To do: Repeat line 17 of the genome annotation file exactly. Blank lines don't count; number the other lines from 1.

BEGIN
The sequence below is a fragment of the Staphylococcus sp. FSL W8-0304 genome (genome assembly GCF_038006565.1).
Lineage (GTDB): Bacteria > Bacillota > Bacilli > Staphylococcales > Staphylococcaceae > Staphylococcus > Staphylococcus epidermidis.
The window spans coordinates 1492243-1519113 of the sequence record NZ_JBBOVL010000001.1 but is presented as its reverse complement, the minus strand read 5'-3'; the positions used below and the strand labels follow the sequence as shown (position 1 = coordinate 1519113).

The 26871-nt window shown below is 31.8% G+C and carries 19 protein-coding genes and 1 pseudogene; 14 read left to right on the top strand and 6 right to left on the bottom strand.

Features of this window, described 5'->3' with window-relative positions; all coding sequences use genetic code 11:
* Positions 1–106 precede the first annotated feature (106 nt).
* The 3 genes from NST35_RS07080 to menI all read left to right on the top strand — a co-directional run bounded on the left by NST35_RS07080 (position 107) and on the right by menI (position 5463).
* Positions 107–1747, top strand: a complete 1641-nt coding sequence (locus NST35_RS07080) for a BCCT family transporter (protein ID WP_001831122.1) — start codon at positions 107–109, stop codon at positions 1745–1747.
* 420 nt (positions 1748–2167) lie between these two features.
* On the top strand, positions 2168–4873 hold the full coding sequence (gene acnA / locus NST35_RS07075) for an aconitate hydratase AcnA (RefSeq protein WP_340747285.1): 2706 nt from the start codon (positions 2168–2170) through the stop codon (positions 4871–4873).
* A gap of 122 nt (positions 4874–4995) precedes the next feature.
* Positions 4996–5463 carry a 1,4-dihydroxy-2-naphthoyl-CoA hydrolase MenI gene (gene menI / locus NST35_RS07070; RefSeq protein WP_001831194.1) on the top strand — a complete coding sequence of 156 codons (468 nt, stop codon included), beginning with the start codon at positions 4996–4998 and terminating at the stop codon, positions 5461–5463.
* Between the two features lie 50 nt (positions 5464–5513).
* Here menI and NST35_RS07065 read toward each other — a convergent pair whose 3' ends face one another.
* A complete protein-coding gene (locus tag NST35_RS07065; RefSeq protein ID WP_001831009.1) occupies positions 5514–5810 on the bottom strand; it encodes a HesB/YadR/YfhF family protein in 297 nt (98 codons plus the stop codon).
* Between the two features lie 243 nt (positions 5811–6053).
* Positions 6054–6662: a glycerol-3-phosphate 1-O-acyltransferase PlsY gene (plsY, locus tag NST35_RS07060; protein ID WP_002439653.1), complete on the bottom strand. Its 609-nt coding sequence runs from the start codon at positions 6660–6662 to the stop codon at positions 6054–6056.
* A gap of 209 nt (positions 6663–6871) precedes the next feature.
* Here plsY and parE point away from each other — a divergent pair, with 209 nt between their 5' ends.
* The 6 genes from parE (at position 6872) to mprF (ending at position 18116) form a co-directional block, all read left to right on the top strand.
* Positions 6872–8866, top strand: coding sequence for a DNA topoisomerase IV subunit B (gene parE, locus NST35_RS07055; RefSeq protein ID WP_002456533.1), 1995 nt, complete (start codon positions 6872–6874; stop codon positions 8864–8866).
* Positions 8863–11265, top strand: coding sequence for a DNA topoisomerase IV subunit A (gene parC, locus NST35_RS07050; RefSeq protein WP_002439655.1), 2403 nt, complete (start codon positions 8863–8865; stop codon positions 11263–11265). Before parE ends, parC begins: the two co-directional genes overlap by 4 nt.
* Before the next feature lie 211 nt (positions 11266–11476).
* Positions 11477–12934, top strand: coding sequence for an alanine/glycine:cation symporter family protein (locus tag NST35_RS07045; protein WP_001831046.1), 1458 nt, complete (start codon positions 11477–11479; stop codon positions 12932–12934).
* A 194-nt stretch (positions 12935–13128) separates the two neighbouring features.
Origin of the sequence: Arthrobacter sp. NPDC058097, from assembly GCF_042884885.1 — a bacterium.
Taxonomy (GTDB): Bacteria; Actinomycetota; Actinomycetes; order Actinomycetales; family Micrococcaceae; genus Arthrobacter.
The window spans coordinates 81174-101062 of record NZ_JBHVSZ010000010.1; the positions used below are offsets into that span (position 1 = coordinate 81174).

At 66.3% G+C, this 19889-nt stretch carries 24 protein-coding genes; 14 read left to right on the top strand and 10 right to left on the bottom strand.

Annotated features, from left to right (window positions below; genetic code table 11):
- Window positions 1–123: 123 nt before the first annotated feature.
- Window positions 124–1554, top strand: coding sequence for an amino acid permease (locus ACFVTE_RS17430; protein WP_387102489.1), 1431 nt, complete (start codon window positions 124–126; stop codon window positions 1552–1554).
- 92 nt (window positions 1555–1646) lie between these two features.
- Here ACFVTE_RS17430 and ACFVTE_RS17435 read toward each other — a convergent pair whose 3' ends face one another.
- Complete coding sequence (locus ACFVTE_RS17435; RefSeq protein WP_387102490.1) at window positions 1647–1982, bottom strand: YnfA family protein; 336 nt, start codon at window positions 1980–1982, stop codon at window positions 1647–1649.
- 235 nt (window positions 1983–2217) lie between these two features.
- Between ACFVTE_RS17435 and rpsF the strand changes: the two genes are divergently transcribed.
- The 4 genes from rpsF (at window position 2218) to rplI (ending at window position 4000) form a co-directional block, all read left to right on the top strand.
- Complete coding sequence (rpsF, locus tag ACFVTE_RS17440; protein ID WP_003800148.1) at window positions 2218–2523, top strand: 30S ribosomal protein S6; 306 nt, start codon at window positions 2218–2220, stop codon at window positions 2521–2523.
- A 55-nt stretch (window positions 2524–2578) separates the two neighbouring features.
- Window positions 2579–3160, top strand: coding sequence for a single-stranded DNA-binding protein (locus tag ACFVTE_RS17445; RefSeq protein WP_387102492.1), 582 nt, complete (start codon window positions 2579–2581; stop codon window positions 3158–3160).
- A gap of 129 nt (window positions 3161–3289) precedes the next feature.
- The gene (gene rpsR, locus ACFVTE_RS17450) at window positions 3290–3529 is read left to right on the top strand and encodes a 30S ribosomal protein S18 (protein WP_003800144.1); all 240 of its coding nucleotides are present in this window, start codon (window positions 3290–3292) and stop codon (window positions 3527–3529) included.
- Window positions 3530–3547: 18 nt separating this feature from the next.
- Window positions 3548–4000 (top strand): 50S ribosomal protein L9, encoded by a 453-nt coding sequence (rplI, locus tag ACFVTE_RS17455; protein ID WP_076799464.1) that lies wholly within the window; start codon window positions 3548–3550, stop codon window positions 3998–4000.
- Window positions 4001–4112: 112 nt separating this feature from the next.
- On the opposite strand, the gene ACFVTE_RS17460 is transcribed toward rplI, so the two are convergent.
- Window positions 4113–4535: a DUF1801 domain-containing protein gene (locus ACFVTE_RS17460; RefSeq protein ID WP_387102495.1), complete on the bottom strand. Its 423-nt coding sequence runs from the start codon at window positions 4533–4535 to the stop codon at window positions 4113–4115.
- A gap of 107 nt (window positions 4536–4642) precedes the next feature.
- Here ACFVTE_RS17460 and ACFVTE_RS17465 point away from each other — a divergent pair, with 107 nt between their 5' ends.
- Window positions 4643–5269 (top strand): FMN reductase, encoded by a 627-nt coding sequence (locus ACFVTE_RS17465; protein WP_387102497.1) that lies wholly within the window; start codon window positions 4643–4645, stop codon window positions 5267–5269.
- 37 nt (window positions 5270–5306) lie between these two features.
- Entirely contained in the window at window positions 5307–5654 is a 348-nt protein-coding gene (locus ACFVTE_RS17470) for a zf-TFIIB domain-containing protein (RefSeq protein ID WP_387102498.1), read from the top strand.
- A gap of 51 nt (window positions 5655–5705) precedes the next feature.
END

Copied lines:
* Positions 6054–6662: a glycerol-3-phosphate 1-O-acyltransferase PlsY gene (plsY, locus tag NST35_RS07060; protein ID WP_002439653.1), complete on the bottom strand. Its 609-nt coding sequence runs from the start codon at positions 6660–6662 to the stop codon at positions 6054–6056.